The placebo effect has an evil twin: the nocebo effect, in which dummy pills and negative expectations can produce harmful effects. The term "nocebo", which means "I will harm", was not coined until the 1960s, and the phenomenon has been far less studied than the placebo effect. It's not easy, after all, to get ethical approval for studies designed to make people feel worse.The effect is played out in "anticipatory nauseau," "mass psychogenic illness," and who knows what other maladies. By now, someone you know has probably already contracted sympathetic swine flu.
What we do know suggests the impact of nocebo is far-reaching. "Voodoo death, if it exists, may represent an extreme form of the nocebo phenomenon," says anthropologist Robert Hahn of the US Centers for Disease Control and Prevention in Atlanta, Georgia, who has studied the nocebo effect.
In clinical trials, around a quarter of patients in control groups - those given supposedly inert therapies - experience negative side effects. The severity of these side effects sometimes matches those associated with real drugs. A retrospective study of 15 trials involving thousands of patients prescribed either beta blockers or a control showed that both groups reported comparable levels of side effects, including fatigue, depressive symptoms and sexual dysfunction. A similar number had to withdraw from the studies because of them.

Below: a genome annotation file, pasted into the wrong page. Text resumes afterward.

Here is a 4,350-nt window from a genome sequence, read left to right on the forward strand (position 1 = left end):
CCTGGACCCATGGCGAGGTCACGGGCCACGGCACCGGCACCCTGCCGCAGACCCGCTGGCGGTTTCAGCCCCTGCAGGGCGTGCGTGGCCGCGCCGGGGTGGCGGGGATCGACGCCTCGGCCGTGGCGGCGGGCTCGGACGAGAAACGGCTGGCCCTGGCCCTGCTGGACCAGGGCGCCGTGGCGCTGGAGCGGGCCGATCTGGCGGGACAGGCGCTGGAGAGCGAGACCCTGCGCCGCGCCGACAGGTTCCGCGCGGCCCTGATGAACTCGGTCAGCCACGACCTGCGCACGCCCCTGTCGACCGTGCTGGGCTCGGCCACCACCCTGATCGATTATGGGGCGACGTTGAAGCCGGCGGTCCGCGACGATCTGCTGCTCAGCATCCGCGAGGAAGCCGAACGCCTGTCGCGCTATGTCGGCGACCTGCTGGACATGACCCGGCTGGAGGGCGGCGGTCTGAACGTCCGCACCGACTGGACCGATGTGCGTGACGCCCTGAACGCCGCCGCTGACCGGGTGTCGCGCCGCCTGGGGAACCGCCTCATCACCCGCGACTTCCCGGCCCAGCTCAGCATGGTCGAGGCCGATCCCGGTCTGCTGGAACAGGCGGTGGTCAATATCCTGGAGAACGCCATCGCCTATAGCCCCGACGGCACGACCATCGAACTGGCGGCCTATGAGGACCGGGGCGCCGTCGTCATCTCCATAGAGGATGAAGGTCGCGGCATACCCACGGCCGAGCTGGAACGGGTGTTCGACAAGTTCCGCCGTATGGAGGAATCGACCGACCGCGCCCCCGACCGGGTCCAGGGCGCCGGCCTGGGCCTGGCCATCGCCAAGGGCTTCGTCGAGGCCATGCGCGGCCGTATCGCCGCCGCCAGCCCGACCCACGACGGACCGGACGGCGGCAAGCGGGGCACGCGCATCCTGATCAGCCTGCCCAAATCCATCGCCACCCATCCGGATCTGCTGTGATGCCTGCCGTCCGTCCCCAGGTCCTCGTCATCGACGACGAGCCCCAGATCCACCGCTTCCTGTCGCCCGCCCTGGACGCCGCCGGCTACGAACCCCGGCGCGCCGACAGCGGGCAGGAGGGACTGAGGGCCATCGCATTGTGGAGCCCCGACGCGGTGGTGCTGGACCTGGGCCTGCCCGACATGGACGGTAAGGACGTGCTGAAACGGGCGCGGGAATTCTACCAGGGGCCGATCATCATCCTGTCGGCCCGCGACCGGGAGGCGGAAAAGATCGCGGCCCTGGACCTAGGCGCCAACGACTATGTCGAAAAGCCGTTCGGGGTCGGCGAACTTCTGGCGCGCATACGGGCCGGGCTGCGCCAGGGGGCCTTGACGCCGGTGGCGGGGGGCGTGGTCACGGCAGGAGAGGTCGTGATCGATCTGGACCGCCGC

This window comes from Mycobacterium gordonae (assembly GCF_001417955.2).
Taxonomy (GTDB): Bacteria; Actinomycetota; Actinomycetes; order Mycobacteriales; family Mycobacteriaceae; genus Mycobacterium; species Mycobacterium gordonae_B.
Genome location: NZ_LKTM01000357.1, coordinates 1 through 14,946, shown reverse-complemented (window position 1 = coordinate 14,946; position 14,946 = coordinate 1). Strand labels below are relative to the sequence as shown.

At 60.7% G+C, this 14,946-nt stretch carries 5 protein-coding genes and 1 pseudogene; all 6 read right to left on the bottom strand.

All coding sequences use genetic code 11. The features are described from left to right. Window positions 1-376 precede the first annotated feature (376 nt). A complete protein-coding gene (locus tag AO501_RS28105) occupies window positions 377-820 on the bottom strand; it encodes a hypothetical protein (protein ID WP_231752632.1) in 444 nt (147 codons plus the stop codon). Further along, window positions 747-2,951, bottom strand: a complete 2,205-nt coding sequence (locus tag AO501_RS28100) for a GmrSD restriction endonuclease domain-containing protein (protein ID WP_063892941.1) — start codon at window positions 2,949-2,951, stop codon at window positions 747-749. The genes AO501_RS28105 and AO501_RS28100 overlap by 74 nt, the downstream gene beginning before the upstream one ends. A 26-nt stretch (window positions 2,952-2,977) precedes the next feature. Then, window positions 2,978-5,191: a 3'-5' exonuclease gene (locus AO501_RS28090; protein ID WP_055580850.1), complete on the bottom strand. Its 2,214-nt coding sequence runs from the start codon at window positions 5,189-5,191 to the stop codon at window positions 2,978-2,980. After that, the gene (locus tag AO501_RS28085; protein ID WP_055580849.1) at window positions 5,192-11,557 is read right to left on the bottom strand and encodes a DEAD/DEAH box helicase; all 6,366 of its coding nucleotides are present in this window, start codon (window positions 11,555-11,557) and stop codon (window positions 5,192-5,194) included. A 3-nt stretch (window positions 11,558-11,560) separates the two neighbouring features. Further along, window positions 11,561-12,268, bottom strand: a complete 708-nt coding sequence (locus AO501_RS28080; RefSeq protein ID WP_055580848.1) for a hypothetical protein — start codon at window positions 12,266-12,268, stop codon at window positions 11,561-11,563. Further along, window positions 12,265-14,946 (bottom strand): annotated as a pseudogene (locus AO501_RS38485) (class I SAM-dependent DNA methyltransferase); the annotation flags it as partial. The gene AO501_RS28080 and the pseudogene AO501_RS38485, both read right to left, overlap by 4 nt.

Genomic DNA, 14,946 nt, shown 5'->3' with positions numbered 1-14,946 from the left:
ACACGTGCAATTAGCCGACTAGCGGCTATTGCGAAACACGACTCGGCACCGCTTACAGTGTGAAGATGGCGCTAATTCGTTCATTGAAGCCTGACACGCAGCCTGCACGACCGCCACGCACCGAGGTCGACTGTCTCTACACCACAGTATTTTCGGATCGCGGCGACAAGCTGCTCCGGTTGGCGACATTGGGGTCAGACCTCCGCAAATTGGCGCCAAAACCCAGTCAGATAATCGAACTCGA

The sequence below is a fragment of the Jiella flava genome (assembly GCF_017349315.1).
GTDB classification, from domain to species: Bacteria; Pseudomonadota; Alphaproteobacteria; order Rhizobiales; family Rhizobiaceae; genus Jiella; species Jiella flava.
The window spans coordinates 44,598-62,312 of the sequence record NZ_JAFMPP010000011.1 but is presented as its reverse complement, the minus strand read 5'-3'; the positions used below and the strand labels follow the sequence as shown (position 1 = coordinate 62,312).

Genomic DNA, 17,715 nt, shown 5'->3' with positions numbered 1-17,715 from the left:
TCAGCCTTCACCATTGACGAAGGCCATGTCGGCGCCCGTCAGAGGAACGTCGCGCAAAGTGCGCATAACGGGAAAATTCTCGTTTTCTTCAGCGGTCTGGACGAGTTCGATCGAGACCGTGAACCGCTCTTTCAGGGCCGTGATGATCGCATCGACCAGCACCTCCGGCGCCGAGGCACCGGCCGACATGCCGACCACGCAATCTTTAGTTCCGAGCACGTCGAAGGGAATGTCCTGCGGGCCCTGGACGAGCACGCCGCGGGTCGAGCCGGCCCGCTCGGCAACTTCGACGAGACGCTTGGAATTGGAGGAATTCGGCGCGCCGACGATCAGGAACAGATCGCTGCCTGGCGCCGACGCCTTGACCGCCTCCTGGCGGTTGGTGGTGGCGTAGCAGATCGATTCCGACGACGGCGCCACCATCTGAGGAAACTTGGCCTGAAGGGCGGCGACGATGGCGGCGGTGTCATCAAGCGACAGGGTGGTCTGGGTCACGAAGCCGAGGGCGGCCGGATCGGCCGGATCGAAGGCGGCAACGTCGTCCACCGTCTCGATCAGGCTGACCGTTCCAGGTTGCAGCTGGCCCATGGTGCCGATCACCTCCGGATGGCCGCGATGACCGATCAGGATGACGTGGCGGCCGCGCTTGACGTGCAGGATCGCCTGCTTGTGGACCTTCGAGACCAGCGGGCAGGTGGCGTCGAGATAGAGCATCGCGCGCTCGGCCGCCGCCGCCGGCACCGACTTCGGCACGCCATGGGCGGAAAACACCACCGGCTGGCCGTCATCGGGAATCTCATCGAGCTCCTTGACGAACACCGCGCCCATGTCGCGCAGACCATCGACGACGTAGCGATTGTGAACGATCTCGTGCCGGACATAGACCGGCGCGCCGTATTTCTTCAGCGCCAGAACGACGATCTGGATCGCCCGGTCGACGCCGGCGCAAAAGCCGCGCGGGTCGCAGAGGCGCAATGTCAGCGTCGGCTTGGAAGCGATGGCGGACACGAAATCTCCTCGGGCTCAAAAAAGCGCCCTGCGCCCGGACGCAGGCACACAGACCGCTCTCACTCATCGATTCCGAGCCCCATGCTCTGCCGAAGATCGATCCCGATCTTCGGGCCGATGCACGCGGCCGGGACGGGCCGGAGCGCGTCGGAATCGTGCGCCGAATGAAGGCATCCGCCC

May 17, 2009
scaring yourself to death
Franklin Delano Roosevelt, riffing, once said that the only thing we have to fear is fear itself. On a related note, NewScientist's Helen Pilcher tackles a fascinating topic: the deadly nocebo.